John 14:16-18, 25-26
By Interim Pastor Doug Marshall
Thought for Meditation:
When the Father laughs at the Son and the Son laughs back at the Father, that laughter gives pleasure, that pleasure gives joy, that joy gives love, and that love is the Holy Spirit.
The Presence & Power of God
The Scripture lesson I just read is probably familiar to most of you. It is the Pentecost story. However, unless you were following along on the screen you might not have understood it. What you heard was the passage being read in English, along with Greek, Chinese, Russian, and Arabic. All mixed together like that it probably was very confusing. That is similar to what the people of Jerusalem experienced on the first Pentecost.
On that first Pentecost the apostles were all in one place and the Holy Spirit came upon them. The Spirit, in the form of tongues of fire, touched each apostle and enabled them to talk in other languages. At least fifteen languages are mentioned. We only had five languages, so it would have been even more confusing and chaotic that what we just heard. Luke also tells us that it was loud. It sounded like “the rush of a violent wind.” The noise of the wind and the apostles speaking in different languages caused the people of Jerusalem to be confused and amazed. They had no idea what was happening. Peter got up and preached his first sermon, explaining what was going on. What I read was the first part of his sermon. Peter quotes the prophet Joel who prophesied about the coming of the Holy Spirit. Peter continued his sermon telling the people about Jesus; his life, death and resurrection.
You probably know the basic story of Pentecost and have heard about the Holy Spirit. I know that we have a few closet Pentecostals but most of us don’t spend much time thinking about or talking about the Holy Spirit. We have what Karl Barth described as “Flat-tire Christianity” - Christianity is like a tire without any air, without the Spirit in it.
I have a cartoon that describes where many of us probably are. In the first frame a preacher is reading the Pentecost story. “First I head a sound like the rush of a mighty wind…” In the second frame the preacher continues, but he looks a little bit agitated. “… then I saw flames of fire coming down out of heaven…” In the third frame he looks miserable. “… suddenly, I heard many voices speaking all at once in strange tongues!” In the fourth frame he still looks terrible and his wife says to him, “I told you not to eat pizza before bedtime, dear!”
Obviously, in a 20 minutes sermon I can’t say everything there is to say about the Holy Spirit. Even with a 45 minute Sunday school class for two weeks we can’t cover everything. This morning I want to share with you two thoughts about the Holy Spirit.
The first thing I want to say about the Holy Spirit comes out of our first Scripture lesson, from John. In this passage Jesus is saying goodbye to the disciples. This is part of his farewell speech. He tells them that he is going away. He is going to leave them, but he promises that they will not be alone. He will send them the Advocate who will be with them.
The word Advocate is sometimes translated as Comforter or Counselor. This is one of the names that refers to the Holy Spirit. The Greek word is “Paraclete.” It means one who is called alongside another. The Holy Spirit is sent by Jesus to come along side us, to teach us and give us peace. The Paraclete helps us keep the commandments. The Advocate is God with us. Through the Holy Spirit God is present in our lives.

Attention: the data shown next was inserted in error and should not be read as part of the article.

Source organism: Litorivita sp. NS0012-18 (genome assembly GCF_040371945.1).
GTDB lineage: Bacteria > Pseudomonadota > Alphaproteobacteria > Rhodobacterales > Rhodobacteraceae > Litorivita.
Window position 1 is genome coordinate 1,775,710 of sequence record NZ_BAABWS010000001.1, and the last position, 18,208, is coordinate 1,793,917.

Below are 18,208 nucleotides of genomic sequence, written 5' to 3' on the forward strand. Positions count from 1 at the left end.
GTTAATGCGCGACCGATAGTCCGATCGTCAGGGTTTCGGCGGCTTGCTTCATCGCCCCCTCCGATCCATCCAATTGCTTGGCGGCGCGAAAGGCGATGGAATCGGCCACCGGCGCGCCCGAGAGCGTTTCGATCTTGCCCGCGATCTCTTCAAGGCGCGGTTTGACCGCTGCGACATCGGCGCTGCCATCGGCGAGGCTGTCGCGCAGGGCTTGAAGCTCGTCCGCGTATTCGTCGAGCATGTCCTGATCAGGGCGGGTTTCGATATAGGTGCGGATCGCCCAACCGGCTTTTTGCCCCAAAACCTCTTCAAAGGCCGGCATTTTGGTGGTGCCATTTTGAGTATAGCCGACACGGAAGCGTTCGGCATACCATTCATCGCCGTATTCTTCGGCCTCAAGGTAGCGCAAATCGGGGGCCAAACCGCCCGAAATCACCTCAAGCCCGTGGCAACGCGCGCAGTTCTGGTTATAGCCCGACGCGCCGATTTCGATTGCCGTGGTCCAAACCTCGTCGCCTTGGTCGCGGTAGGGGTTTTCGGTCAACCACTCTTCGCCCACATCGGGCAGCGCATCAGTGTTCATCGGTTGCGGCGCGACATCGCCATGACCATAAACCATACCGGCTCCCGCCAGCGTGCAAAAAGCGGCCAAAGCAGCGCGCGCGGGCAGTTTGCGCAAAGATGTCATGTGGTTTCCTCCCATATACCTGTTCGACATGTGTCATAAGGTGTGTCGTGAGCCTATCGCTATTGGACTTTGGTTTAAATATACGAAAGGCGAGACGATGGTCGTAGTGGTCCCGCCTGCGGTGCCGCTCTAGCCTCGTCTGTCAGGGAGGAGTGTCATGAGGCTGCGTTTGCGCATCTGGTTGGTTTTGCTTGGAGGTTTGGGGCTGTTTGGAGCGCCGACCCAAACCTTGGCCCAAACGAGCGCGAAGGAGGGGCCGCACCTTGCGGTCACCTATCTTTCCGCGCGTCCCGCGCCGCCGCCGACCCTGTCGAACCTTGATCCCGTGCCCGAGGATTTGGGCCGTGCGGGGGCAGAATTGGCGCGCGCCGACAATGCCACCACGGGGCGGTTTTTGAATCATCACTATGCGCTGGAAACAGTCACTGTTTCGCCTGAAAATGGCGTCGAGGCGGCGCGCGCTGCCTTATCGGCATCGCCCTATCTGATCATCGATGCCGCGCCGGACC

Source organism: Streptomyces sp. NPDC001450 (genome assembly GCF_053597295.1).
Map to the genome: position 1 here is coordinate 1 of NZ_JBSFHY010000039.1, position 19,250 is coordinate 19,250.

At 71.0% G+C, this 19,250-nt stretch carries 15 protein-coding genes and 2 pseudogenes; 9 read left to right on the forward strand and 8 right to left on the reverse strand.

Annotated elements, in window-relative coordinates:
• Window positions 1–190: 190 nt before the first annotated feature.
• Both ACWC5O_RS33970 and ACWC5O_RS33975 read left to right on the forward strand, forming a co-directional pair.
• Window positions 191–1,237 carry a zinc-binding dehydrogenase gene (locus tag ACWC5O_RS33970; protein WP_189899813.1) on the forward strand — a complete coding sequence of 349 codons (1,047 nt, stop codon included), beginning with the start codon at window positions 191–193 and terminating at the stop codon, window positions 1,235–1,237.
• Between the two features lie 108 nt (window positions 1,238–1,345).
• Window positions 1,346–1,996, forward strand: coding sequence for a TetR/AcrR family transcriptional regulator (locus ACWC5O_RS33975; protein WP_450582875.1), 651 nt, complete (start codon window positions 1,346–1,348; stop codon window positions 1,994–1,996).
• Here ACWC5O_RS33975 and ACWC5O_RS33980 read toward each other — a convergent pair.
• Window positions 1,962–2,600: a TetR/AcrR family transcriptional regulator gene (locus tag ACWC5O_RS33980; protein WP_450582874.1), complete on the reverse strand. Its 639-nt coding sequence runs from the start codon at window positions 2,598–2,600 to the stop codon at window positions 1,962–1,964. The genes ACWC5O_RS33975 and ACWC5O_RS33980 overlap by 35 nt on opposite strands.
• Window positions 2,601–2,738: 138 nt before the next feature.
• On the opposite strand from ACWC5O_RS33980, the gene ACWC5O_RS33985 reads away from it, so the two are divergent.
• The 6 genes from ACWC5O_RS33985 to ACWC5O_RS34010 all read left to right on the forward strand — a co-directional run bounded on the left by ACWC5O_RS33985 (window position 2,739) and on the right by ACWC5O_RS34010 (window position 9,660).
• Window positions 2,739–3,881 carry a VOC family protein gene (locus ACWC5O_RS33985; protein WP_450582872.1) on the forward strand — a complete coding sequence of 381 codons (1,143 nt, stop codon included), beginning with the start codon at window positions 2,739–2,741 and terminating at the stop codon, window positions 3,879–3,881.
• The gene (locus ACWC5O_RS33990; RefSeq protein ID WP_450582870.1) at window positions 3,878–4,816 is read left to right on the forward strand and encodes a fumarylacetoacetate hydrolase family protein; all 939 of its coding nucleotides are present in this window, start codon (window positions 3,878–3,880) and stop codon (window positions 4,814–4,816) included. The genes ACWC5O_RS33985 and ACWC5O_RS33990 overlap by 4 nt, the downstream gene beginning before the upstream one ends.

Judy Bucknell died in the summer of 1980. She was 38 when she became homicide victim #106 in the city of Miami. Her death would probably not have drawn more attention than a short obituary if not for the fact that she kept a diary which somehow made it into the hands of a reporter for the Miami Herald. The reporter described her life as one of outward success. She was attractive and had a successful career, yet she was tormented by an inward loneliness. She had many acquaintances but few friends, many lovers but little love. In her diary she wrote, “Where are the men with the flowers and the champagne and music? Where are the men who call and ask for a genuine, actual date? Where are the men who would like to share more than my bed, my booze, my food...? Who is going to love Judy Bucknell? I feel so old. Unloved. Unwanted. Abandoned. Used up. I want to cry and sleep forever.... I'm alone and I want to share something with somebody." She never did. Judy Bucknell died from the wounds of a knife. Yet in many ways her heart had died long before, from loneliness.
Judy’s story is by no means unique. Our world is filled with persons who struggle with loneliness, people of all ages. Mother Teresa told the story of visiting a home for senior citizens, a retirement center, a nursing home. If was a beautiful place, with all the extras you could want. There were about forty residents at this home, and Mother Teresa said that most of them never smiled and sat looking at a door. She asked the Sister who was in charge about this and the Sister replied, “They are always waiting for someone to come to visit them. They dream of a son or daughter, some member of the family, or a friend coming through that door to visit them.” Mother Teresa summarized it by saying, “Loneliness was an expression of their poverty, the poverty of seeing themselves abandoned by relatives and friends.”